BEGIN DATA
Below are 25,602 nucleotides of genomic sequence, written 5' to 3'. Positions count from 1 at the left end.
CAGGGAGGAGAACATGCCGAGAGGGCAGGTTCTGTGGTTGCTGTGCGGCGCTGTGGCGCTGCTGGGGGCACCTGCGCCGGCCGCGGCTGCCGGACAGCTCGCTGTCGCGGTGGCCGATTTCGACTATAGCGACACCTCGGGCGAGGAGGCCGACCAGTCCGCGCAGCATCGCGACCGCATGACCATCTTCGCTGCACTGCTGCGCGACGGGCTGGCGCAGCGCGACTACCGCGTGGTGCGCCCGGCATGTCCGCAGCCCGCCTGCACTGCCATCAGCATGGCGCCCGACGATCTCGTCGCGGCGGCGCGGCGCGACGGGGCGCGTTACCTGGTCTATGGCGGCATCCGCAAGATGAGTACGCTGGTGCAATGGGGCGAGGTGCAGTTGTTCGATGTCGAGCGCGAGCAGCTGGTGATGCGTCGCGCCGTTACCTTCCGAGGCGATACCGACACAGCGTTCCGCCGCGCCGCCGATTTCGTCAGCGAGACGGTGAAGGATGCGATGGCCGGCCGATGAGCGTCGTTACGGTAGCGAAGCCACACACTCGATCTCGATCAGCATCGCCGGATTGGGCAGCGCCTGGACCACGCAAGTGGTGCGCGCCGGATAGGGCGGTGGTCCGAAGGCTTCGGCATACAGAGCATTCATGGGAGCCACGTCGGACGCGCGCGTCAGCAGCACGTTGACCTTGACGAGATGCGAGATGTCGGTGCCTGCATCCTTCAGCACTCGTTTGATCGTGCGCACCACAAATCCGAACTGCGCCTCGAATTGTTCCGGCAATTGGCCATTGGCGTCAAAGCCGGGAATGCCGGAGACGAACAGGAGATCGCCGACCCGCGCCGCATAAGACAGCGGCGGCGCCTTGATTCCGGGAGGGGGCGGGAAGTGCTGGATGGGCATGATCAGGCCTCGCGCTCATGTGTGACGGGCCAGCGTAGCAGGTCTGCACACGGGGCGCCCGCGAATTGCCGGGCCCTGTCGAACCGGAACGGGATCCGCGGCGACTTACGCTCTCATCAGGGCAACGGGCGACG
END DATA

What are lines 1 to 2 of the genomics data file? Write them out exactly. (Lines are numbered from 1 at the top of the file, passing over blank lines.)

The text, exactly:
Below are 25,602 nucleotides of genomic sequence, written 5' to 3'. Positions count from 1 at the left end.
CAGGGAGGAGAACATGCCGAGAGGGCAGGTTCTGTGGTTGCTGTGCGGCGCTGTGGCGCTGCTGGGGGCACCTGCGCCGGCCGCGGCTGCCGGACAGCTCGCTGTCGCGGTGGCCGATTTCGACTATAGCGACACCTCGGGCGAGGAGGCCGACCAGTCCGCGCAGCATCGCGACCGCATGACCATCTTCGCTGCACTGCTGCGCGACGGGCTGGCGCAGCGCGACTACCGCGTGGTGCGCCCGGCATGTCCGCAGCCCGCCTGCACTGCCATCAGCATGGCGCCCGACGATCTCGTCGCGGCGGCGCGGCGCGACGGGGCGCGTTACCTGGTCTATGGCGGCATCCGCAAGATGAGTACGCTGGTGCAATGGGGCGAGGTGCAGTTGTTCGATGTCGAGCGCGAGCAGCTGGTGATGCGTCGCGCCGTTACCTTCCGAGGCGATACCGACACAGCGTTCCGCCGCGCCGCCGATTTCGTCAGCGAGACGGTGAAGGATGCGATGGCCGGCCGATGAGCGTCGTTACGGTAGCGAAGCCACACACTCGATCTCGATCAGCATCGCCGGATTGGGCAGCGCCTGGACCACGCAAGTGGTGCGCGCCGGATAGGGCGGTGGTCCGAAGGCTTCGGCATACAGAGCATTCATGGGAGCCACGTCGGACGCGCGCGTCAGCAGCACGTTGACCTTGACGAGATGCGAGATGTCGGTGCCTGCATCCTTCAGCACTCGTTTGATCGTGCGCACCACAAATCCGAACTGCGCCTCGAATTGTTCCGGCAATTGGCCATTGGCGTCAAAGCCGGGAATGCCGGAGACGAACAGGAGATCGCCGACCCGCGCCGCATAAGACAGCGGCGGCGCCTTGATTCCGGGAGGGGGCGGGAAGTGCTGGATGGGCATGATCAGGCCTCGCGCTCATGTGTGACGGGCCAGCGTAGCAGGTCTGCACACGGGGCGCCCGCGAATTGCCGGGCCCTGTCGAACCGGAACGGGATCCGCGGCGACTTACGCTCTCATCAGGGCAACGGGCGACG